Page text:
The Zimbabwe bishops' justice and peace commission is collecting information on violence and human rights abuses in dioceses across the country.
"The victims very often come to the church to seek help and visit our hospitals, and we bring those cases to the attention of the government, so they serve as evidence of what is happening," said Father Frederick Chiromba, general secretary of the bishops' conference. Also, some nongovernmental organisations have asked to visit clinics run by the church, he said in a report by the Jesuits in Zimbabwe.
The brutal crackdown by security forces followed mass protests a fortnight ago after unions called a national “shutdown” to protest against the more than doubling of fuel prices. Twelve people are reported to have been shot dead and hundreds were assaulted in the worst violence seen in Zimbabwe for a decade.
The Catholic Commission for Justice and Peace in Zimbabwe (CCJPZ), established in 1972, has recorded injustices and human rights abuses in crucial chapters of Zimbabwe's history since independence.
Best known is its March 1997 report on the situation in Matabeleland and the Midlands during the period of 1980-1988. "Breaking the Silence, Building True Peace" documented the series of massacres of Ndebele civilians known as Gukurahundi orchestrated by Robert Mugabe's North Korean-trained Zimbabwean Fifth Brigade.
A delegation of Zimbabwe’s Catholic Bishops led by Bishop Michael Bhasera of Masvingo met with Vice-President Constatino Chiwenga, the country's defence minister and the head of its national intelligence agency on 25 January, state-sponsored newspaper, the Herald, and the Jesuits in Zimbabwe report.
Fr Chiromba said the Church leaders met with Chiwenga in order to understand the “current situation”.
“It was simply to get an understanding on what provoked this situation and get answers why we are where we are and moving on, how government and the church can collaborate so that we move beyond this situation to a Zimbabwe we want,” Fr Chiromba said.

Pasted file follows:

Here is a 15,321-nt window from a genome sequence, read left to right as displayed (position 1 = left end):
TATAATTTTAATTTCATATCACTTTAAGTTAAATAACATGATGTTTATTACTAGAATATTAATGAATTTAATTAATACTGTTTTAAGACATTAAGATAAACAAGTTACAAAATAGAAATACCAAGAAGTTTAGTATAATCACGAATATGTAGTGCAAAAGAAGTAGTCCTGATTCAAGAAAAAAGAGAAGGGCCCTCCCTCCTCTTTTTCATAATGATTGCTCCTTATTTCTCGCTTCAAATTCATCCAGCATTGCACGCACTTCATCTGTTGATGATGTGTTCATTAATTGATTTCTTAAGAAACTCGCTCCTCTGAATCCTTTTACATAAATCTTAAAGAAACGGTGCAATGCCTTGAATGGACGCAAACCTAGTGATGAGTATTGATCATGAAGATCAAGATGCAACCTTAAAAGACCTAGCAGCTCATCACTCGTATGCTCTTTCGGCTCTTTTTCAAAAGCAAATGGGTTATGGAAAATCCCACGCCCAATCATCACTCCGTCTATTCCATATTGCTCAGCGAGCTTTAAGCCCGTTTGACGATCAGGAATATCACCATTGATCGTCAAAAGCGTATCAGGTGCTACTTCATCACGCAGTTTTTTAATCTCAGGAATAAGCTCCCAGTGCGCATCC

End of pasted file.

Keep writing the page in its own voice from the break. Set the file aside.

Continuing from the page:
He said the discussions were cordial. “There is a lot of good will on both sides” to address the issues facing the nation and “hopefully moving forward the church and state can work together to resolve the crisis we find ourselves in.”
The Bishops issued a powerful pastoral letter on 17 January which condemned the government's "heavy-handed and intolerant handling" of dissent and criticised the continued influence of the military in the country’s governance system.
Chiwenga, formerly head of Zimbabwe's army, told the Herald: “We were sharing our ideas on our country with the Church and the Church sharing its ideas with us. We need to give them what we are doing in the economy. We give them what we want to do about our relations between the Church and Government. We have always engaged and I am Catholic myself.”
President Emmerson Mnangagwa, who cut short his trip to the World Economic Forum in Davos in order to deal with the crisis, has said violence by security forces was “unacceptable and a betrayal of the new Zimbabwe.”
Nelson Chamisa, leader of the opposition party, Movement for Democratic Change (MDC), said on Tuesday 29 January that the crackdown was intended to "cripple" the opposition and called for international intervention.
"I don’t how many dead bodies and how much blood must flow on the streets of Harare first, before we see the intervention of regional bodies," Chamisa said.
"This matter must be addressed by the international community and we need the intervention of the international community."
Zimbabwe is going through its worst economic crisis in a decade. Inflation is running at 40 per cent and unemployment at 80 per cent. People are increasingly unable to afford food, fuel or medicine.